Whistleblower LawAdam Law is proud and honored to represent whistleblowers. Also known as qui tam relators, whistleblowers are courageous individuals who are willing to speak up about fraud committed on the Government at the expense of American taxpayers.
Whistleblowers may sue under the federal False Claims Act and other laws to recover taxpayer funds and to share in a portion of the recovery. Any person or business with knowledge of a fraudulent scheme that affects taxpayer monies may qualify as a whistleblower.
Adam Law is engaged in numerous pending qui tam actions and investigations involving Medicare fraud, illegal kickbacks, false statements, unlawful billing, medically unnecessary physician services, and other fraudulent schemes that drain precious taxpayer funding from important Government programs, and in some instances threaten patient safety.
“Men must turn square corners when they deal with the government.”–Justice Oliver Wendell Holmes, Jr. (Rock Island, A. & L. R. Co. v. U.S., 254 U.S. 141 (1920))
Following national trends, Adam Law’s whistleblower practice has a primary focus on healthcare matters. In healthcare and other industries, fraud schemes boil down to lying, cheating, and stealing from American taxpayers.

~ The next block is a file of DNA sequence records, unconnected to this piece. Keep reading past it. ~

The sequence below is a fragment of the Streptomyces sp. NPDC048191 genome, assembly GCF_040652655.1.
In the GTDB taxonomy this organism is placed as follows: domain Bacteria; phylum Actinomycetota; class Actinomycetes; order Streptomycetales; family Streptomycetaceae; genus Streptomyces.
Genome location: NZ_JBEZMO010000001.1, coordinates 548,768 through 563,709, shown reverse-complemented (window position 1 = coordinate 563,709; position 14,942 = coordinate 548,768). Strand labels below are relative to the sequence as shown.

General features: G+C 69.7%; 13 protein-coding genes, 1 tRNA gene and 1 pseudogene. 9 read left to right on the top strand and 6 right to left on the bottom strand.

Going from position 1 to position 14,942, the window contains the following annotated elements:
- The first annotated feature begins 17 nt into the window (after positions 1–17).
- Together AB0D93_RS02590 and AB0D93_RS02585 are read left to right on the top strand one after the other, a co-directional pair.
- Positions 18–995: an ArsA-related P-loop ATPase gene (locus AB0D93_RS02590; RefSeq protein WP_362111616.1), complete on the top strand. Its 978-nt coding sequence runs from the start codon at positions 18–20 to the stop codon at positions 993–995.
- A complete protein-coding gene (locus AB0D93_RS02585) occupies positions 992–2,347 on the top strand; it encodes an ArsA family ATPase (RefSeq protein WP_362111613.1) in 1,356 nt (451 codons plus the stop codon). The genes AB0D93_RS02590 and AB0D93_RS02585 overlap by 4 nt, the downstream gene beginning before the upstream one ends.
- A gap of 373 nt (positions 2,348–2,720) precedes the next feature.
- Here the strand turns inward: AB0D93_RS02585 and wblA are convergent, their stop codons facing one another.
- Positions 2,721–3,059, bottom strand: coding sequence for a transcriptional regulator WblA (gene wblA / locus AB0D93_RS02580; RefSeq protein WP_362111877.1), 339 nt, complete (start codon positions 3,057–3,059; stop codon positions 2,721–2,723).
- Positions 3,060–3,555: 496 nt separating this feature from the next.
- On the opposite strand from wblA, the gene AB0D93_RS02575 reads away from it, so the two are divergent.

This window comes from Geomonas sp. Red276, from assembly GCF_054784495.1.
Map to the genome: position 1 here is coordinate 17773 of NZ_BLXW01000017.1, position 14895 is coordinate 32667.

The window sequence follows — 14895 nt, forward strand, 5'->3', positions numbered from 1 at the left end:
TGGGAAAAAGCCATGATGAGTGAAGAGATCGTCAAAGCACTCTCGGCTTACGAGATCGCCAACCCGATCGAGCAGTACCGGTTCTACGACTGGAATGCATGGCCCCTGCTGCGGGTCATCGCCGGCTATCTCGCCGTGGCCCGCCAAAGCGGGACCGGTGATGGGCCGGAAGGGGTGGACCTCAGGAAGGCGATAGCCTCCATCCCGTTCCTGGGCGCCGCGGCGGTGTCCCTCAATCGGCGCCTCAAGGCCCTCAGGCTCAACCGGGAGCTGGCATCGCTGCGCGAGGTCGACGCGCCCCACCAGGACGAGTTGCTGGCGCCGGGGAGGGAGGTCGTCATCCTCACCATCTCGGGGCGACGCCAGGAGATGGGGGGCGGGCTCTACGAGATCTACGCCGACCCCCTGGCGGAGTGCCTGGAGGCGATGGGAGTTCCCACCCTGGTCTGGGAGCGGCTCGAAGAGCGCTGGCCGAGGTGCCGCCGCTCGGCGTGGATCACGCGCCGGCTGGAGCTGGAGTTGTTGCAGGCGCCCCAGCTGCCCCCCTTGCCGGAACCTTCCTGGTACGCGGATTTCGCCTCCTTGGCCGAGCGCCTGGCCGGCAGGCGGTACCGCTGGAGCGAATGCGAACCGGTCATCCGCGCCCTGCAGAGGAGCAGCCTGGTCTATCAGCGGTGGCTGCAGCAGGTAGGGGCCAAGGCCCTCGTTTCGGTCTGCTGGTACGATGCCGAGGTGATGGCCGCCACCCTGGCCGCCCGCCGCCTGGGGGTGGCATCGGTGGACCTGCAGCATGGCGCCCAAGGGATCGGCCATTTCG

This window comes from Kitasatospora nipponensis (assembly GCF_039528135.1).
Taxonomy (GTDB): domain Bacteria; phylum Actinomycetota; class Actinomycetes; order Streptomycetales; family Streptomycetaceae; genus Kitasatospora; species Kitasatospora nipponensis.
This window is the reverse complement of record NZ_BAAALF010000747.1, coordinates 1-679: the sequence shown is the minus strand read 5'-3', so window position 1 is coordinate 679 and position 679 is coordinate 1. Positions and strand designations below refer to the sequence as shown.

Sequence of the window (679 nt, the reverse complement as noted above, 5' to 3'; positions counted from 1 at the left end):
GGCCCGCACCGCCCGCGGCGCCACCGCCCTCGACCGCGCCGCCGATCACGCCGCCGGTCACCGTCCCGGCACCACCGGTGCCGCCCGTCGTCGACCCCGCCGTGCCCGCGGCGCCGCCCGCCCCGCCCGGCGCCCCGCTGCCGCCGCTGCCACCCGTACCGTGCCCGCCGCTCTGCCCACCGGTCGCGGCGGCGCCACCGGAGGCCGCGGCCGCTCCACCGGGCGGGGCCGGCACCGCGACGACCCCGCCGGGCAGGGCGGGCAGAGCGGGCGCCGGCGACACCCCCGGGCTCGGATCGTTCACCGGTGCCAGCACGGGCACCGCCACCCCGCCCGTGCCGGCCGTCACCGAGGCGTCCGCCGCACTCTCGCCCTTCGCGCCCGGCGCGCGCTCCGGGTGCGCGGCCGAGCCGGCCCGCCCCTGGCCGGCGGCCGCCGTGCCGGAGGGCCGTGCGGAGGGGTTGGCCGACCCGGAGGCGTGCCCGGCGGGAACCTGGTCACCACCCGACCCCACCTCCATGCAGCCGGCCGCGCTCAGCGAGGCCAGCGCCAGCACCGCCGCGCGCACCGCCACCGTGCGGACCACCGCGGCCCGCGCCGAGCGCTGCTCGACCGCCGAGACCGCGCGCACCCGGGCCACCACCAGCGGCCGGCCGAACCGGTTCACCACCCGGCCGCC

Whistleblowers embody the fundamental American ideal that no one is above the law. But by speaking up, whistleblowers risk potential adverse consequences for their careers, families, and livelihoods. They often feel alone and isolated, having been ignored when voicing concerns about potential fraud. Adam Law stands by you and fights on your behalf to enforce the law and remedy the fraudulent practices you have witnessed.
As a federal prosecutor, Ms. Adam prosecuted criminal fraud that victimized federal government programs, agencies, and individuals. In private practice, Ms. Adam has investigated and litigated False Claims Act whistleblower cases for over 20 years. She has served as an expert witness on compliance with the Anti-Kickback Statute. Ms. Adam's experience includes kickbacks and Stark Law violations, Medicare overpayments, medical necessity, Medicare and Medicaid upcoding and fraudulent billing, Medicare conditions of coverage for cardiology procedures and other medical services, the Medicare Secondary Payer Act, and other laws and regulations governing federal healthcare programs.
Contact Adam Law to Report Fraud Involving a Government Program